The matter, however, was not taken up and listed for hearing on May 13.
In its affidavit, the central government said that FDI was permissible in an existing airline as well as a new venture.
On the issue of grant of international flying licence to AirAsia, the government said it will take a decision after considering all aspects of the matter as well as the rules and laid down policy in this regard, and there was no need to pass an order putting on hold the low-cost airline's application.
The government has contended that Swamy's application was "devoid of any merit" and "it may be dismissed".
In his application, Swamy has claimed that since the legality and validity of the principal licence -- the domestic flying licence -- granted to AirAsia India has been challenged in the court, the airline ought not to be granted a licence to fly internationally.
He has sought directions to the Union of India not to process the application of AirAsia until the final disposal of the main petition in which the principal licence has been challenged.
Swamy had earlier argued that the flying licence granted to the carrier was in violation of the government's policy on foreign investment.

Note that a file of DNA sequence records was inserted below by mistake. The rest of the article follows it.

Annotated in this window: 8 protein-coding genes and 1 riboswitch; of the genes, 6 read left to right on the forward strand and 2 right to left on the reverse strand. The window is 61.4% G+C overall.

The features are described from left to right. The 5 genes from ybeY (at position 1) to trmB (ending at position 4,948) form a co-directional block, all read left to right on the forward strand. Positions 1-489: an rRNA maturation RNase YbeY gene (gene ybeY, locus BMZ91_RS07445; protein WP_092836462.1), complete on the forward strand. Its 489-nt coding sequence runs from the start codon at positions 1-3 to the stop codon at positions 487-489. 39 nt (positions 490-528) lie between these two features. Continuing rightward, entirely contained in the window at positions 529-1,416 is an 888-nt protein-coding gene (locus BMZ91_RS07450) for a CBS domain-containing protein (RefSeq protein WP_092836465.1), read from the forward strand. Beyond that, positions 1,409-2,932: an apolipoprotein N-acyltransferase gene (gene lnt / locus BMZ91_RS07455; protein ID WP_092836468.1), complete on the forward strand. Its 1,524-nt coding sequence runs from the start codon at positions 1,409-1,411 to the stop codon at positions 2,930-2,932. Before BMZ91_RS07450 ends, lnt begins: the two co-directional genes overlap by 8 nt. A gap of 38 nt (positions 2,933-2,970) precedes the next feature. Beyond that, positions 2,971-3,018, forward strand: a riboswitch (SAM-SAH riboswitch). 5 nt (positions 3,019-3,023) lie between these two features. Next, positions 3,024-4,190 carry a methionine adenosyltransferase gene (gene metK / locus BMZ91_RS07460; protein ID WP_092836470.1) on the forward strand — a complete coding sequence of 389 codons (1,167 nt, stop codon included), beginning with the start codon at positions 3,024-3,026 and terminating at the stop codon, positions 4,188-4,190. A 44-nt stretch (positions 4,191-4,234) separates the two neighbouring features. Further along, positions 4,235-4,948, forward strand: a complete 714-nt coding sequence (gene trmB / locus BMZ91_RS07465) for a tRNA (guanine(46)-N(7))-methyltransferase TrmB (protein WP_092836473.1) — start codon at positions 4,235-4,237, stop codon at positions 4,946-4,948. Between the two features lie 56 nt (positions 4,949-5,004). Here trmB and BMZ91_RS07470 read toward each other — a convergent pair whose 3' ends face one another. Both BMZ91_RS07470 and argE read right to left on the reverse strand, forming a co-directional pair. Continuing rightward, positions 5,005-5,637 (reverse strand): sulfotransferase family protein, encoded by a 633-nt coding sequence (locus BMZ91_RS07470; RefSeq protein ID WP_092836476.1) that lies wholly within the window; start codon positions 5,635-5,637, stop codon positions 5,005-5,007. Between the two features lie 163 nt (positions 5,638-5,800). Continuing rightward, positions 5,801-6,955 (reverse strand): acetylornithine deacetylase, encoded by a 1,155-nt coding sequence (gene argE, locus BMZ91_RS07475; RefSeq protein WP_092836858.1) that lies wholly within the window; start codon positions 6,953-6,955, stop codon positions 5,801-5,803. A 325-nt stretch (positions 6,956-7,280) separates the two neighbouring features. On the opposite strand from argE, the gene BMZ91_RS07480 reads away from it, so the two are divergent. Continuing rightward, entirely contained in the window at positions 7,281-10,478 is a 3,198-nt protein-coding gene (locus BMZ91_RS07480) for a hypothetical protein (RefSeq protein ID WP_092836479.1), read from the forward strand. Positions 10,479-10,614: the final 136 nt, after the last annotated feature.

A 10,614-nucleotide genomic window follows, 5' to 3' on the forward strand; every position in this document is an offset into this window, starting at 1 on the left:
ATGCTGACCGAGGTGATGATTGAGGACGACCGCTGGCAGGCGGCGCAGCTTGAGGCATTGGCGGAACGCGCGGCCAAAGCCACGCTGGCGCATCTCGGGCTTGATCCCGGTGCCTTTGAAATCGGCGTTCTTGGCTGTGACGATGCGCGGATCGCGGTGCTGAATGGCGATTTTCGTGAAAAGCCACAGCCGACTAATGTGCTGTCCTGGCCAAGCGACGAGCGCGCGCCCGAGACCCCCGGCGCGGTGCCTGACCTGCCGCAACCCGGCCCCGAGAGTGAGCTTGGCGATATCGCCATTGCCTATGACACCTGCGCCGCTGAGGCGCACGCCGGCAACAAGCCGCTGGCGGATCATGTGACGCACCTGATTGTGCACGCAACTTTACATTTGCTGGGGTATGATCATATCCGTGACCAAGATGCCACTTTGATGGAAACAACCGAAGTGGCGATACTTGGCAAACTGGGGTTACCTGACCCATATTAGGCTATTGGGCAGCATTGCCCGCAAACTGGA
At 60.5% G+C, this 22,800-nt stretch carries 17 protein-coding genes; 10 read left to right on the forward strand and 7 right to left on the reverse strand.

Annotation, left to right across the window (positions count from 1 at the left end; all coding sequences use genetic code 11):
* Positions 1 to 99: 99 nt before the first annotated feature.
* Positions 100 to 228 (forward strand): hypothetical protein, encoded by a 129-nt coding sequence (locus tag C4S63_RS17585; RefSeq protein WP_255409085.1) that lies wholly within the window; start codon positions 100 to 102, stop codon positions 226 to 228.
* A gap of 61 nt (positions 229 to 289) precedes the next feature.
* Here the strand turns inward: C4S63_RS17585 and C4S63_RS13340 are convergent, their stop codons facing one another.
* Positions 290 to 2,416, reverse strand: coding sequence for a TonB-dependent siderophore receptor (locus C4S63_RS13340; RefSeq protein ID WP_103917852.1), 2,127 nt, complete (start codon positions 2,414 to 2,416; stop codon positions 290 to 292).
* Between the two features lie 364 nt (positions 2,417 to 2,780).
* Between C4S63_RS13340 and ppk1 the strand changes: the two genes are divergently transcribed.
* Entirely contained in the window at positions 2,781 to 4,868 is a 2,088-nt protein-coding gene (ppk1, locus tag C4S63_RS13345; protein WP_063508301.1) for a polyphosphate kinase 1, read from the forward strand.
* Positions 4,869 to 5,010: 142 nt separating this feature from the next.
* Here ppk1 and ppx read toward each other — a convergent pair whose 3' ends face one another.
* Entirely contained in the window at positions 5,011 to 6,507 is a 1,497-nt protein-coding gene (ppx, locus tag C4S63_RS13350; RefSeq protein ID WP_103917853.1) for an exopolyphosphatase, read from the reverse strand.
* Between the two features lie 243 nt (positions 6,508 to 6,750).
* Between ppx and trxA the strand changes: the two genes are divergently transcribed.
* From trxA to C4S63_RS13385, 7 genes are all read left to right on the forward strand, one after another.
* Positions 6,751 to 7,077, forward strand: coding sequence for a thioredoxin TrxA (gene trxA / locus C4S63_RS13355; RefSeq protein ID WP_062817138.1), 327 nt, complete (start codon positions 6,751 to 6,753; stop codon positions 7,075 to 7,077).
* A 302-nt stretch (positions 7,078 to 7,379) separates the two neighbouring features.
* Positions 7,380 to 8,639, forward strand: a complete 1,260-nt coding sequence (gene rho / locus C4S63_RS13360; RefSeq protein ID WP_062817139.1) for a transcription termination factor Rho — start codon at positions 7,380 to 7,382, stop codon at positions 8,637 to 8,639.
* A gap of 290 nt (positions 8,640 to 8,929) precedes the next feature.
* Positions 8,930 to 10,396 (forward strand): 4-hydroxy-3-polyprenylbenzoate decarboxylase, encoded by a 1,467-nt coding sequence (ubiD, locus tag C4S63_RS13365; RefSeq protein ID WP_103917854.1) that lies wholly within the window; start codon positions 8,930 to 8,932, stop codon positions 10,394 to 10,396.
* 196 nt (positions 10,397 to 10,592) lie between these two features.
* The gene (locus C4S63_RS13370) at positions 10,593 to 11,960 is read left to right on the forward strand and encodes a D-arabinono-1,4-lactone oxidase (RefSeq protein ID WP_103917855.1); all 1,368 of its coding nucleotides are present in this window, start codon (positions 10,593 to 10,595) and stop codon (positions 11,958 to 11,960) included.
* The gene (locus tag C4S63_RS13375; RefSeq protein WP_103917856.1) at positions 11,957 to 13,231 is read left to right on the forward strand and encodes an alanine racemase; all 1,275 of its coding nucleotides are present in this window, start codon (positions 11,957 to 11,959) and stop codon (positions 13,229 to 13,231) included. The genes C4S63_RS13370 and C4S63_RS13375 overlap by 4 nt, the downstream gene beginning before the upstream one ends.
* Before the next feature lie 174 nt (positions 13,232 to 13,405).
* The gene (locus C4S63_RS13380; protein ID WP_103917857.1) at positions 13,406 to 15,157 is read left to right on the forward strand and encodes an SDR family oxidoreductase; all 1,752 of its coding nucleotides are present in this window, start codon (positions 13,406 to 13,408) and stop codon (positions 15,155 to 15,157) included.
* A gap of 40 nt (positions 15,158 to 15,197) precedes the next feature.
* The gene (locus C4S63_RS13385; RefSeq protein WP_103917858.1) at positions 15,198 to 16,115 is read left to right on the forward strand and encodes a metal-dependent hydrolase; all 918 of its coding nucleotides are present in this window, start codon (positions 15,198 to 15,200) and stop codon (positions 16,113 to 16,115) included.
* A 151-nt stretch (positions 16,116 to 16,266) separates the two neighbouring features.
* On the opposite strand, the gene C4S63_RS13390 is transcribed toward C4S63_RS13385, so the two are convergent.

He had said that according to the policy, foreign investment was allowed only in existing airlines and was not meant for floating or starting a new airline, like AirAsia India.
The BJP MP had also alleged that there were questionable transactions in connection with the setting up of AirAsia India.
The Federation of Indian Airlines (FIA) had earlier alleged that the Directorate General of Civil Aviation (DGCA) was "deliberately turning a blind eye" to the issue.
Malaysia's largest budget-carrier AirAsia had set up the joint venture, AirAsia India, with the Tata Group and Telestra Tradeplace to launch the regional airline in India.
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